Background: Trials of lowering blood pressure in patients with acute ischaemic stroke not undergoing thrombolysis have not demonstrated improved outcomes with intervention. Rather than absolute levels, it may be that blood pressure variability is important. However, there are no prospective randomised trials investigating the benefit of reducing blood pressure variability in this patient group. Aims: The primary aim of this trial was to determine the feasibility of recruitment to a randomised trial investigating the effect of different antihypertensive medications on blood pressure variability. Methods: CAARBS was a multi-centre, open-label, randomised parallel group controlled feasibility trial. Adults with a first mild-moderate ischaemic stroke or transient ischaemic attack, requiring antihypertensive therapy for secondary prevention, were randomised to a calcium channel blocker or angiotensin-converting enzyme inhibitor/angiotensin receptor blocker. Blood pressure and variability were measured at baseline, three weeks, and three months. Compliance with measurements and treatment was monitored. Results: Fourteen patients were recruited to the trial (0.6% of those screened), nine of whom completed follow-up. The majority of patients screened (98.1%) were ineligible. Compliance with the intervention was good, as were measurement completion rates (88.9% or higher in all cases except ambulatory measurements). No major adverse events were recorded. Conclusions: Recruitment to the trial was difficult due to patient ineligibility, suggesting that the current protocol is unlikely to be successful if scaled for a definitive trial. However, the intervention was safe, and compliance was good, suggesting a future trial with modified eligibility criteria could be successful. Trial registration: ISRCTN10853487.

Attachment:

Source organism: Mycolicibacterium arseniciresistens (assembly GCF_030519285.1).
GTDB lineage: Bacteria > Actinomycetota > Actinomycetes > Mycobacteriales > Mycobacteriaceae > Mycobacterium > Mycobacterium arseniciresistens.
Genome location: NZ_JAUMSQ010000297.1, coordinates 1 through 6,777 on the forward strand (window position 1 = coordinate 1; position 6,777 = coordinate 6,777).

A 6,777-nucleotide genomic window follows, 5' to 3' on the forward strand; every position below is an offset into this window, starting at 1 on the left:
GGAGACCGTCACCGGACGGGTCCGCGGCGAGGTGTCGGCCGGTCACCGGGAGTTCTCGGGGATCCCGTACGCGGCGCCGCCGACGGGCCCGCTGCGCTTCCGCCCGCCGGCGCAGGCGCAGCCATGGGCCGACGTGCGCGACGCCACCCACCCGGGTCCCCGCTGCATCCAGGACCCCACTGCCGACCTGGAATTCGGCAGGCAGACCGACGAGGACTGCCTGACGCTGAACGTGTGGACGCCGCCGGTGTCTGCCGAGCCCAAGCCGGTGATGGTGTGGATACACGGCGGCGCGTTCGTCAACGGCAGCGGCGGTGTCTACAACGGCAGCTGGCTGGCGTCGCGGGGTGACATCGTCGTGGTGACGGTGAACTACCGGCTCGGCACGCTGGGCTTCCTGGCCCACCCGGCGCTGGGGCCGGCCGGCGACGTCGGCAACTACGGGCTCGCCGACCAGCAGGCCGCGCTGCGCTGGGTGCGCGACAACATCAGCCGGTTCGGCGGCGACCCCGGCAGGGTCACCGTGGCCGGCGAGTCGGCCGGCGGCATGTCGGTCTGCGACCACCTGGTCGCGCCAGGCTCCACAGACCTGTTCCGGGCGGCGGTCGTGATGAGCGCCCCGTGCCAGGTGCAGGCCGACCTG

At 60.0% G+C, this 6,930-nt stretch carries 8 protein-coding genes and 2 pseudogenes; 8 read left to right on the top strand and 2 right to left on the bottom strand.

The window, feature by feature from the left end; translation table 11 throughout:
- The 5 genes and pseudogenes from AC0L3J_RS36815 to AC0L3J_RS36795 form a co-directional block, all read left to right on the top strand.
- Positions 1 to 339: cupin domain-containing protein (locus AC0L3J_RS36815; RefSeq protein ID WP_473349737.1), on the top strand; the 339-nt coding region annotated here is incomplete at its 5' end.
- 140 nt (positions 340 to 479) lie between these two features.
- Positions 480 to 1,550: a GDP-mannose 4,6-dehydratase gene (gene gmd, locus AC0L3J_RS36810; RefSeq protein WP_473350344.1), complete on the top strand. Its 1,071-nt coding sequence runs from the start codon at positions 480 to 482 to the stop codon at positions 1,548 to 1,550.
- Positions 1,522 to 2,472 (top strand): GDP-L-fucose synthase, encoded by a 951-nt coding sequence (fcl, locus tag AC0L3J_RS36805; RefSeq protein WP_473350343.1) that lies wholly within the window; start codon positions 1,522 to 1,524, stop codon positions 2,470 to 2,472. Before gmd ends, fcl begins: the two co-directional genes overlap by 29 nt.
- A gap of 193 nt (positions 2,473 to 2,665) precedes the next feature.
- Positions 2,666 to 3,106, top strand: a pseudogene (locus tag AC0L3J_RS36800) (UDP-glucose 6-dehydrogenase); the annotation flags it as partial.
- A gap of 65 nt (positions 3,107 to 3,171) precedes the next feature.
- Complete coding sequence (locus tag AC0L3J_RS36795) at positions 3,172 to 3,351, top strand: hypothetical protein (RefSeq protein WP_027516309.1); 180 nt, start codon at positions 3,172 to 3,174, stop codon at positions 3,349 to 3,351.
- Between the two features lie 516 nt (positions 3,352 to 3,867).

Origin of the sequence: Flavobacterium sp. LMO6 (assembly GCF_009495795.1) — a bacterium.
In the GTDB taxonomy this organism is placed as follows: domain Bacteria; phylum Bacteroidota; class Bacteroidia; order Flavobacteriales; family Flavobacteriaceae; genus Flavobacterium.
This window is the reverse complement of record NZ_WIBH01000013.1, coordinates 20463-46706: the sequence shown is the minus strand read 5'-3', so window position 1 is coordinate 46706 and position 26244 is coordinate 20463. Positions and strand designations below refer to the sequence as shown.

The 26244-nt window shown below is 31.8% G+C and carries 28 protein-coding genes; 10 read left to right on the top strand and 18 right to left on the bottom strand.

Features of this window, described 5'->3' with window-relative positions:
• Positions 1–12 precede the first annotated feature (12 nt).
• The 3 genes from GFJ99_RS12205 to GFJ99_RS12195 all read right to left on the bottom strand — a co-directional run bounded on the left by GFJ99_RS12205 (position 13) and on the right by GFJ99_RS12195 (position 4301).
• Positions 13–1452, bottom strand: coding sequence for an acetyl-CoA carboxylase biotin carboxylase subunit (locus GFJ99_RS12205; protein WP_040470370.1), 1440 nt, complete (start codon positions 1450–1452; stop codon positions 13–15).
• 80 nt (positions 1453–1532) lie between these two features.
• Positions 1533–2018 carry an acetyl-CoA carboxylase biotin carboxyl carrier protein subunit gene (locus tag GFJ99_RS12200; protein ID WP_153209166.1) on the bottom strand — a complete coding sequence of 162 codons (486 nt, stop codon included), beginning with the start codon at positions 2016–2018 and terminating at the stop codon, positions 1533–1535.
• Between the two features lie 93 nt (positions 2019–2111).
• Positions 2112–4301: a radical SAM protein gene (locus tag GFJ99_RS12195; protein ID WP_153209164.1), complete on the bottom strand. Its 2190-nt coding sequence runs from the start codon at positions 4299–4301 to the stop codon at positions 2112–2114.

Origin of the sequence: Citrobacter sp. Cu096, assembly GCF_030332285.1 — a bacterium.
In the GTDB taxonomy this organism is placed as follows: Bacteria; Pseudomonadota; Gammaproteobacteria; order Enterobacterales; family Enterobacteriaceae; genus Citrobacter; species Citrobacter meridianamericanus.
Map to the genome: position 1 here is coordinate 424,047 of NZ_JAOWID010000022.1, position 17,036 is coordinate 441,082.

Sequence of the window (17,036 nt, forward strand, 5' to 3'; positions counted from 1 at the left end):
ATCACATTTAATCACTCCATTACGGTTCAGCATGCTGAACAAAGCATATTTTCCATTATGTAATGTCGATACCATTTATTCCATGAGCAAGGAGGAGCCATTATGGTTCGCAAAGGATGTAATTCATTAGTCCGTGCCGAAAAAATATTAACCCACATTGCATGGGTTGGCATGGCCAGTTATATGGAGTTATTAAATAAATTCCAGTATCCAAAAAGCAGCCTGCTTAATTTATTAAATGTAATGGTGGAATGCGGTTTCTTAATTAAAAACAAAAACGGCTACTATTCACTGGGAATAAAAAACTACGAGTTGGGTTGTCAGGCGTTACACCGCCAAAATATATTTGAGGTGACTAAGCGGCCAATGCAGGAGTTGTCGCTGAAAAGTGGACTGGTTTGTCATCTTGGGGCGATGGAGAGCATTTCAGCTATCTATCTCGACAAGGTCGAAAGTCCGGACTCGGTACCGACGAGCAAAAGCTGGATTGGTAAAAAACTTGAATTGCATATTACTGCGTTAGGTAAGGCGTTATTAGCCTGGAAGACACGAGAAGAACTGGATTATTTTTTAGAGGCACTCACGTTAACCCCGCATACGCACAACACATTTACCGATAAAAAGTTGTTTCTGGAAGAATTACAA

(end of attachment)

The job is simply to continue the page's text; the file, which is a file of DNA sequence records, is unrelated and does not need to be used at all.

- Blood pressure variability